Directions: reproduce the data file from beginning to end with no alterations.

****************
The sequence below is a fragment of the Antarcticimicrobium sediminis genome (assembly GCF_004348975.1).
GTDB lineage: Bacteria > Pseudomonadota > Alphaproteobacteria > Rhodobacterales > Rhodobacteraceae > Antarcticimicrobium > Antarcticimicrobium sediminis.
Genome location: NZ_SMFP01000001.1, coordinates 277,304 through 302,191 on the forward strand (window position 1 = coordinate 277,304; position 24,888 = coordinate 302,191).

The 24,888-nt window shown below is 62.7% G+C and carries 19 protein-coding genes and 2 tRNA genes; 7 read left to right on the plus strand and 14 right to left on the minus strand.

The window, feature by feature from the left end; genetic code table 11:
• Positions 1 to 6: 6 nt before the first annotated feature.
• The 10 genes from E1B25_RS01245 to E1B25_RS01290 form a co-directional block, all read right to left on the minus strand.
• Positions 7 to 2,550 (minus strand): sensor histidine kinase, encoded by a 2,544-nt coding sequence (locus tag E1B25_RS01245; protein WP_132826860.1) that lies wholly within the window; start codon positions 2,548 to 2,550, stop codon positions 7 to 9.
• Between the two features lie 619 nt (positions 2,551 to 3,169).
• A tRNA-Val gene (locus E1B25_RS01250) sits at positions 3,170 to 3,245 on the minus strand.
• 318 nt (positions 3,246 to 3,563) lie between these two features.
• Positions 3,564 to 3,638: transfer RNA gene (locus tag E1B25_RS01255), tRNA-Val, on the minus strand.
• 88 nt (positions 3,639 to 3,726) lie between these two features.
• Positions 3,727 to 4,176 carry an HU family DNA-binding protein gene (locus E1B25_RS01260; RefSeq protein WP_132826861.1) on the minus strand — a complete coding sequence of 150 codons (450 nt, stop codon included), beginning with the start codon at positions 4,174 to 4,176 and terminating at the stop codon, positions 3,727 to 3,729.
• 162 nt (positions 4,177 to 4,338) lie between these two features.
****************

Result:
The sequence below is a fragment of the Antarcticimicrobium sediminis genome (assembly GCF_004348975.1).
GTDB lineage: Bacteria > Pseudomonadota > Alphaproteobacteria > Rhodobacterales > Rhodobacteraceae > Antarcticimicrobium > Antarcticimicrobium sediminis.
Genome location: NZ_SMFP01000001.1, coordinates 277,304 through 302,191 on the forward strand (window position 1 = coordinate 277,304; position 24,888 = coordinate 302,191).

The 24,888-nt window shown below is 62.7% G+C and carries 19 protein-coding genes and 2 tRNA genes; 7 read left to right on the plus strand and 14 right to left on the minus strand.

The window, feature by feature from the left end; genetic code table 11:
• Positions 1 to 6: 6 nt before the first annotated feature.
• The 10 genes from E1B25_RS01245 to E1B25_RS01290 form a co-directional block, all read right to left on the minus strand.
• Positions 7 to 2,550 (minus strand): sensor histidine kinase, encoded by a 2,544-nt coding sequence (locus tag E1B25_RS01245; protein WP_132826860.1) that lies wholly within the window; start codon positions 2,548 to 2,550, stop codon positions 7 to 9.
• Between the two features lie 619 nt (positions 2,551 to 3,169).
• A tRNA-Val gene (locus E1B25_RS01250) sits at positions 3,170 to 3,245 on the minus strand.
• 318 nt (positions 3,246 to 3,563) lie between these two features.
• Positions 3,564 to 3,638: transfer RNA gene (locus tag E1B25_RS01255), tRNA-Val, on the minus strand.
• 88 nt (positions 3,639 to 3,726) lie between these two features.
• Positions 3,727 to 4,176 carry an HU family DNA-binding protein gene (locus E1B25_RS01260; RefSeq protein WP_132826861.1) on the minus strand — a complete coding sequence of 150 codons (450 nt, stop codon included), beginning with the start codon at positions 4,174 to 4,176 and terminating at the stop codon, positions 3,727 to 3,729.
• 162 nt (positions 4,177 to 4,338) lie between these two features.